Fathers of the Church

Epistle X: to Paulus, Bishop of Naples

Description

This epistle is from Book II of the Register of the Epistles of Saint Gregory the Great. It contains instructions on several church matters for Paulus, whom the people of Naples chose to be their new bishop.

Provenance

St. Gregory (b. 540 in Rome) was elected pope at the age of 50, serving from 590 to 604. In 14 years he accomplished much for the Church. England owes her conversion to him. At a period when the invasion of the barbarian Lombards created a new situation in Europe, he played a great part in winning them for Christ. At the same time, he watched equally over the holiness of the clergy and the maintenance of Church discipline, the temporal interests of his people of Rome and the spiritual interests of all Christendom. He removed unworthy priests from office, forbade the taking of money for many services, and emptied the papal treasury to ransom prisoners of the Lombards and to care for persecuted Jews and victims of plague and famine. Gregory also reformed the liturgy, and it still contains several of his most beautiful prayers. The name "Gregorian chant" recalls this great Pope's work in the development of the Church's music. His commentaries on Holy Scripture exercised a considerable influence on Chsdsristian thought in the Middle Ages. Following his death in 604, his numerous epistles, including the following letter, were compiled into the Papal Register of Letters.

by Gregory the Great in 590-604 | translated by James Barmby, D.d

Gregory to Paulus, &c.

If we administer safely the priestly office which we have received, without doubt both Divine assistance and the affection of our spiritual sons will not be wanting to us. Wherefore let thy Fraternity take care to shew thyself in all things such that the testimony which the clergy, the nobility, and all the people together, of the city of Naples bears to thee may be strengthened by the increase of thy goodness. Thou oughtest, then, so to bind thyself to continual employment in exhorting the aforesaid people that the Divine husbandman may store in his garners the fruit of thy word, which thou shalt have gathered from them by thy labours. But till such time as we shall be able, God revealing to us His will, to deliberate concerning the things which our aforesaid sons request us should be done, we grant leave for clerics to be ordained from the ranks of the laity, and also for manumissions to be solemnly celebrated before thee in the same church. Moreover we desire thee to observe without hesitation the customs of the clerical order and of the presbyters of the above-named church: and do thou also keep such diligent watch in the instruction of the same, that, abstaining from all that is unsuitable or unlawful, they may stand fast, under thy exhortations, ministering with due obedience, in the service of our God. The month of January, the tenth Indiction.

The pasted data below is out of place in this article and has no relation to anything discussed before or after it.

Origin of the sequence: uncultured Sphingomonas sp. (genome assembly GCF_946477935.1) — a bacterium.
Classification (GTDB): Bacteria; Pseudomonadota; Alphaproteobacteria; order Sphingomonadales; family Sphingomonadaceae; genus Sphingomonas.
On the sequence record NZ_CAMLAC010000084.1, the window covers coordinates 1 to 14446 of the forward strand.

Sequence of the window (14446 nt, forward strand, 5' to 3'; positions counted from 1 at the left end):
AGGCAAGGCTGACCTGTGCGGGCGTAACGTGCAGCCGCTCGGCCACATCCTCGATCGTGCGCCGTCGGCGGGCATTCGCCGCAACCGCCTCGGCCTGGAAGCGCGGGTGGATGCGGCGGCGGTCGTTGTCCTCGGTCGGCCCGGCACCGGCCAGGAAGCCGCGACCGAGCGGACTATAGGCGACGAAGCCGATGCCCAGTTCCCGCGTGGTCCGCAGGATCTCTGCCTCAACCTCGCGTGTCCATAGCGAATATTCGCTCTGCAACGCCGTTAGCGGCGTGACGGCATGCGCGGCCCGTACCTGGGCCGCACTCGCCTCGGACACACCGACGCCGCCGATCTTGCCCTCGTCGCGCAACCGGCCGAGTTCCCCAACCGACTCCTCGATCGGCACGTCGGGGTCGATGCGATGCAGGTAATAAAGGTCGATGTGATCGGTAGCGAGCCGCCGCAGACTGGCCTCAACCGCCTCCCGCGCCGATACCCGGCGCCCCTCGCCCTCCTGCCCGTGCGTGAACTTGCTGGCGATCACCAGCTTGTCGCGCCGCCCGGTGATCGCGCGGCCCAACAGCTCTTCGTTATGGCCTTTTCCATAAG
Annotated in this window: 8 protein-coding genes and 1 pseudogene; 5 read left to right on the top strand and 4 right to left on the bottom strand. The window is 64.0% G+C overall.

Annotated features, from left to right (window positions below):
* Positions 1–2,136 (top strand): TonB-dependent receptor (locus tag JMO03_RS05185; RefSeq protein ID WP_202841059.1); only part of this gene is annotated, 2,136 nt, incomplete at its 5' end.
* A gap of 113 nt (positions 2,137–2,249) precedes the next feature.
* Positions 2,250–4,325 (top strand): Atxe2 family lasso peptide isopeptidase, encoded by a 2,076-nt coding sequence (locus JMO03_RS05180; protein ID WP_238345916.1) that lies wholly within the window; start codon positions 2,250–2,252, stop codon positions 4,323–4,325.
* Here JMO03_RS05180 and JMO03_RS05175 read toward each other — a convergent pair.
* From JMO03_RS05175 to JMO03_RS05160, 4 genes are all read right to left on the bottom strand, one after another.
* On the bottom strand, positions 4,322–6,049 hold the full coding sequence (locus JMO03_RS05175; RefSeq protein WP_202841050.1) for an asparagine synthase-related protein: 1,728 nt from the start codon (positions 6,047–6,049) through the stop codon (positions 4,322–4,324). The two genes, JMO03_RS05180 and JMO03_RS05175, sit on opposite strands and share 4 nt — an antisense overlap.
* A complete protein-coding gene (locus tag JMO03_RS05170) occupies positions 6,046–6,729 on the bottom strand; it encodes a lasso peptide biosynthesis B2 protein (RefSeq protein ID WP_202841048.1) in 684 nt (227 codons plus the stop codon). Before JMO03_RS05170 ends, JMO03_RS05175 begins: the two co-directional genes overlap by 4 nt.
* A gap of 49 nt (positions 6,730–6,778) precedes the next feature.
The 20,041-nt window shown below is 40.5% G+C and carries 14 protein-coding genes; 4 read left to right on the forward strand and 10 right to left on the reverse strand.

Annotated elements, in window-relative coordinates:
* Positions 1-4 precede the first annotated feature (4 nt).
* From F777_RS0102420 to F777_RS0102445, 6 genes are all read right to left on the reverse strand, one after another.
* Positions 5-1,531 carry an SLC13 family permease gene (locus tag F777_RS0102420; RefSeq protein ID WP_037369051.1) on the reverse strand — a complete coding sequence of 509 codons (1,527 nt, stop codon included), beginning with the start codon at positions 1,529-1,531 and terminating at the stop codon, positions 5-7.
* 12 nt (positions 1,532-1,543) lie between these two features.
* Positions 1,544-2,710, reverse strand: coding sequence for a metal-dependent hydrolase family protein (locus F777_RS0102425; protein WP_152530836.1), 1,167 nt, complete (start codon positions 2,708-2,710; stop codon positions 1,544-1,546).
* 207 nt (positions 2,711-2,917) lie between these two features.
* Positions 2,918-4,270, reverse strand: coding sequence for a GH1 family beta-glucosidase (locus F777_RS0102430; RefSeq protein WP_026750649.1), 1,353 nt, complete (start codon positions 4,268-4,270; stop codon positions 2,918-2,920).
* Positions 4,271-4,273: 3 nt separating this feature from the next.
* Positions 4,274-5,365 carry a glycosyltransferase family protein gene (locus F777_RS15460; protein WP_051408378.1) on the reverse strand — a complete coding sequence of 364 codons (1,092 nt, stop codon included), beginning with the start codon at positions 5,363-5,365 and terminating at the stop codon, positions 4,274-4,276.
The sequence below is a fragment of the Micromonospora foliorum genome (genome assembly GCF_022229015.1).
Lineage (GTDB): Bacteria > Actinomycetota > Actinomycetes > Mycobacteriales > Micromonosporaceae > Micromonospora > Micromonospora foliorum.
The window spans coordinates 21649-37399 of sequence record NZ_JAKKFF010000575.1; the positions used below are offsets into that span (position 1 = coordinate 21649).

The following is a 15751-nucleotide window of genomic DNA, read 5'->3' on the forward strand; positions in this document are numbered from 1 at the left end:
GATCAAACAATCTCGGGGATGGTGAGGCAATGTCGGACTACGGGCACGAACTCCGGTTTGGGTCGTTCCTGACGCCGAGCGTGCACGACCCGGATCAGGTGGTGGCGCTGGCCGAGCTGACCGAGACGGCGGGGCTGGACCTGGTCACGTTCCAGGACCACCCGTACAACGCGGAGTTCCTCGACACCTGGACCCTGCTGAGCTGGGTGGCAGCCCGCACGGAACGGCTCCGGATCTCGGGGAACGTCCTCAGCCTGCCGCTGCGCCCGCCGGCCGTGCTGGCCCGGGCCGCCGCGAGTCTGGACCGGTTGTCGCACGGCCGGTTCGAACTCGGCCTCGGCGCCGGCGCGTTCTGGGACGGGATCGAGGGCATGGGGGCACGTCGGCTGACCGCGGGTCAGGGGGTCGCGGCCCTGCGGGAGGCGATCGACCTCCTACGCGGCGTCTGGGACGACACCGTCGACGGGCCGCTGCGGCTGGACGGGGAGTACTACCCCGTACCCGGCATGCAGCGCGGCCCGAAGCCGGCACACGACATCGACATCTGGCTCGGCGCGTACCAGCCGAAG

Taken from "The Early Church Fathers and Other Works" originally published by Wm. B. Eerdmans Pub. Co. in English in Edinburgh, Scotland, beginning in 1867. (LNPF II/XII, Schaff and Wace). The digital version is by The Electronic Bible Society, P.O. Box 701356, Dallas, TX 75370, 214-407-WORD.